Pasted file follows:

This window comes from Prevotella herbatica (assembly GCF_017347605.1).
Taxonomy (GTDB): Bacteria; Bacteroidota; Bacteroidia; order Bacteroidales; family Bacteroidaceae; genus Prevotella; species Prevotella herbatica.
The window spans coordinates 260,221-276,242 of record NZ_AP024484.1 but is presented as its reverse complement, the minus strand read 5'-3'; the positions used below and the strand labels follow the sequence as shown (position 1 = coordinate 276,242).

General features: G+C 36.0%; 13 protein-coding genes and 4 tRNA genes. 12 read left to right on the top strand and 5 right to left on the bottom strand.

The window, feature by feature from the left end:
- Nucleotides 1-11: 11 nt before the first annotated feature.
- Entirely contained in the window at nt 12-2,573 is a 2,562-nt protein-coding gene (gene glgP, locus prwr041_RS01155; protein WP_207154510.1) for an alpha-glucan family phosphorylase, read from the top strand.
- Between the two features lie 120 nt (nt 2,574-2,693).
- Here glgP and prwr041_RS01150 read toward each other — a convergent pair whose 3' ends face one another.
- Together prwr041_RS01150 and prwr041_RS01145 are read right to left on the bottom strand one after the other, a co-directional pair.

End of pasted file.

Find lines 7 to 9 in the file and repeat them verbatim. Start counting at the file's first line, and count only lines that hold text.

- Entirely contained in the window at nt 12-2,573 is a 2,562-nt protein-coding gene (gene glgP, locus prwr041_RS01155; protein WP_207154510.1) for an alpha-glucan family phosphorylase, read from the top strand.
- Between the two features lie 120 nt (nt 2,574-2,693).
- Here glgP and prwr041_RS01150 read toward each other — a convergent pair whose 3' ends face one another.